For 2016 celebrate Chinese New Year by eating one of these delicious, traditional dishes, and legend has it that they are not only tasty but they bring you tons of good luck! Shutterstock

The winter months can be a tough time of year, while we did just celebrate Valentine’s Day, there is not really much to look forward to going forward until, of course, the snow and ice finally melts away, and we are reunited with spring and sunshine. But despite the morning sun, the deep thaw is still a few weeks or even months away so we have to make the best of the winter by creating some indoor activities. My favorite cure for seasonal depression is to cook a delicious and belly warming meal, throw a theme and some good luck in the mix, and I am a happy camper! So maybe you haven’t always celebrated Chinese New Year, but 2015 is a great time to start! This year celebrate the year of the sheep, or goat, or ram (depending on who you ask) by cooking one of these delicious recipes tonight, and legend has it that they are not only delicious but they bring you tons of good luck for the upcoming lunar year! Talk about killing two birds with one stone, right?

Our first good luck dish is for a traditional stew called, San yang kai tai. This recipe features goat, meaning that it is set to be particularly popular for 2015, and while you may be initially terrified of eating goat, this recipe will not disappoint. In addition to the goat, this dish contains cabbage, radish, green onion, and ginger and is cooked low and slow into a delicious stew. “San yang kai tai” was once used as a greeting of good luck in China, and the character that represents “goat” is also found in the character that represents “good luck.”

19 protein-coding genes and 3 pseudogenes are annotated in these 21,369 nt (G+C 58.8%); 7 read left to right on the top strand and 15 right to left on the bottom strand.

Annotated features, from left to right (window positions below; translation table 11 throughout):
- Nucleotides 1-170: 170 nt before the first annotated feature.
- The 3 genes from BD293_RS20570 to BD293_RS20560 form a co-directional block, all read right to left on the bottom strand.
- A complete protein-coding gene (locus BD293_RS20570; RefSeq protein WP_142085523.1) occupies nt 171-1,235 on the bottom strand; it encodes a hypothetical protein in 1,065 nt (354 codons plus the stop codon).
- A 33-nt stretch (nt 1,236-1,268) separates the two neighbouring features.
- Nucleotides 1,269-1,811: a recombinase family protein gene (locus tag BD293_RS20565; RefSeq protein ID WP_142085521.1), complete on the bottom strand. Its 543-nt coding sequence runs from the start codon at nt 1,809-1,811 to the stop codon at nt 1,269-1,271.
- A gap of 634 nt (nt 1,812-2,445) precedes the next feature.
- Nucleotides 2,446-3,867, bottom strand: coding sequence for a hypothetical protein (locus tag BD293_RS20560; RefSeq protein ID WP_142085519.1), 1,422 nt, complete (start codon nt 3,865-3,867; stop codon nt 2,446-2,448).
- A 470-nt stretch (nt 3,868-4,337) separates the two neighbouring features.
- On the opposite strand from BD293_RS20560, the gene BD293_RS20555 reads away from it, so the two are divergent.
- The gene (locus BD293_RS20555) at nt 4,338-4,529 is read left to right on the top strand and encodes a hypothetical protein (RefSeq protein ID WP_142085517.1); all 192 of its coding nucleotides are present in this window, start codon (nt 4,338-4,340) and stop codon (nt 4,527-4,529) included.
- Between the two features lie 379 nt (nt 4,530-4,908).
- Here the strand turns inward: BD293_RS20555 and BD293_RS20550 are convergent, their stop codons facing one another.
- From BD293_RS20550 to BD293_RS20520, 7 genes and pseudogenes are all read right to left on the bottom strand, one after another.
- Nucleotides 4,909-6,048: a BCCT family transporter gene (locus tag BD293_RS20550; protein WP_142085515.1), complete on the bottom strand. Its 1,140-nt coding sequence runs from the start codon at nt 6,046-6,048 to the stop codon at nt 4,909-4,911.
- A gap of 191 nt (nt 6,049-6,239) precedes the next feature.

Our next food that is set to bring you good luck for Chinese New Year is a tangerine or orange. Yes, just a simple citrus fruit is sure to provide some good vibes for you in the year of the sheep! Both tangerines and oranges are normally found within Chinese New Year displays because they symbolize wealth and luck, legend states that if you set out these fruits in your home both wealth and luck will be bestowed upon you and your family. The tradition is old and comes from the Chinese word for tangerine (gut jai), which sounds like luck, and the Chinese word for orange (chéng guǒ), which sounds like gold.

Another dish to eat for good luck is anything with noodles! Long noodles signify longevity, which like wealth and luck, is key theme of Chinese New Year traditions. Particular parts of dough are central to these celebrations and good luck, like long noodles, the amount of folded pleats in one’s dumpling signifies the amount of prosperity set to be bestowed on you. Dumplings are referred to as Yuanbao during celebrations and pay homage to an ancient Chinese currency. Dumplings, which can be filled with a seemingly endless number of ingredients, are consumed in order to bring prosperity in the New Year. To increase your luck and wealth, arrange your dumplings in lines before serving! If presented in a circle, the dish represents that your life is not moving up, just going around and around endlessly!

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